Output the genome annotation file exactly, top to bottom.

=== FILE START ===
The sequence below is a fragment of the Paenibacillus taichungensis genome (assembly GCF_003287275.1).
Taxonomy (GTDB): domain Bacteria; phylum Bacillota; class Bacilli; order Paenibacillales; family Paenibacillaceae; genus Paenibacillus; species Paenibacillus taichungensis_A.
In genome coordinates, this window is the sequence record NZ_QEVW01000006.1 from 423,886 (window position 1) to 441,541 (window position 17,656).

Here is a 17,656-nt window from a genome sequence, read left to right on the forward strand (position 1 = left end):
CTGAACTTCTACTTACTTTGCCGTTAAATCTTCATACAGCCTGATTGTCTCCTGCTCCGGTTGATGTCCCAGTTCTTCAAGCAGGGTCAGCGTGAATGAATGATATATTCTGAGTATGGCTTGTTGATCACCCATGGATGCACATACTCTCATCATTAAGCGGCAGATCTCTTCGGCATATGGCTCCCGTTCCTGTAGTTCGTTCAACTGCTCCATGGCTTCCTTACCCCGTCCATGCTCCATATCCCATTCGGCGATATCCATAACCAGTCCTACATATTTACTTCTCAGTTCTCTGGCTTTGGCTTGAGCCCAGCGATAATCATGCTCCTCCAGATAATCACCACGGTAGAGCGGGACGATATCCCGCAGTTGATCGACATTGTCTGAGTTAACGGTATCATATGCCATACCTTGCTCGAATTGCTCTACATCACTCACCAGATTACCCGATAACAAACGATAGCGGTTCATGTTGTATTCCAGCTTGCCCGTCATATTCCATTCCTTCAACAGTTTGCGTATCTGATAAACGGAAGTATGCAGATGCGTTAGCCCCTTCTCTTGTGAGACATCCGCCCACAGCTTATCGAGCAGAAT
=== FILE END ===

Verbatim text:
The sequence below is a fragment of the Paenibacillus taichungensis genome (assembly GCF_003287275.1).
Taxonomy (GTDB): domain Bacteria; phylum Bacillota; class Bacilli; order Paenibacillales; family Paenibacillaceae; genus Paenibacillus; species Paenibacillus taichungensis_A.
In genome coordinates, this window is the sequence record NZ_QEVW01000006.1 from 423,886 (window position 1) to 441,541 (window position 17,656).

Here is a 17,656-nt window from a genome sequence, read left to right on the forward strand (position 1 = left end):
CTGAACTTCTACTTACTTTGCCGTTAAATCTTCATACAGCCTGATTGTCTCCTGCTCCGGTTGATGTCCCAGTTCTTCAAGCAGGGTCAGCGTGAATGAATGATATATTCTGAGTATGGCTTGTTGATCACCCATGGATGCACATACTCTCATCATTAAGCGGCAGATCTCTTCGGCATATGGCTCCCGTTCCTGTAGTTCGTTCAACTGCTCCATGGCTTCCTTACCCCGTCCATGCTCCATATCCCATTCGGCGATATCCATAACCAGTCCTACATATTTACTTCTCAGTTCTCTGGCTTTGGCTTGAGCCCAGCGATAATCATGCTCCTCCAGATAATCACCACGGTAGAGCGGGACGATATCCCGCAGTTGATCGACATTGTCTGAGTTAACGGTATCATATGCCATACCTTGCTCGAATTGCTCTACATCACTCACCAGATTACCCGATAACAAACGATAGCGGTTCATGTTGTATTCCAGCTTGCCCGTCATATTCCATTCCTTCAACAGTTTGCGTATCTGATAAACGGAAGTATGCAGATGCGTTAGCCCCTTCTCTTGTGAGACATCCGCCCACAGCTTATCGAGCAGAAT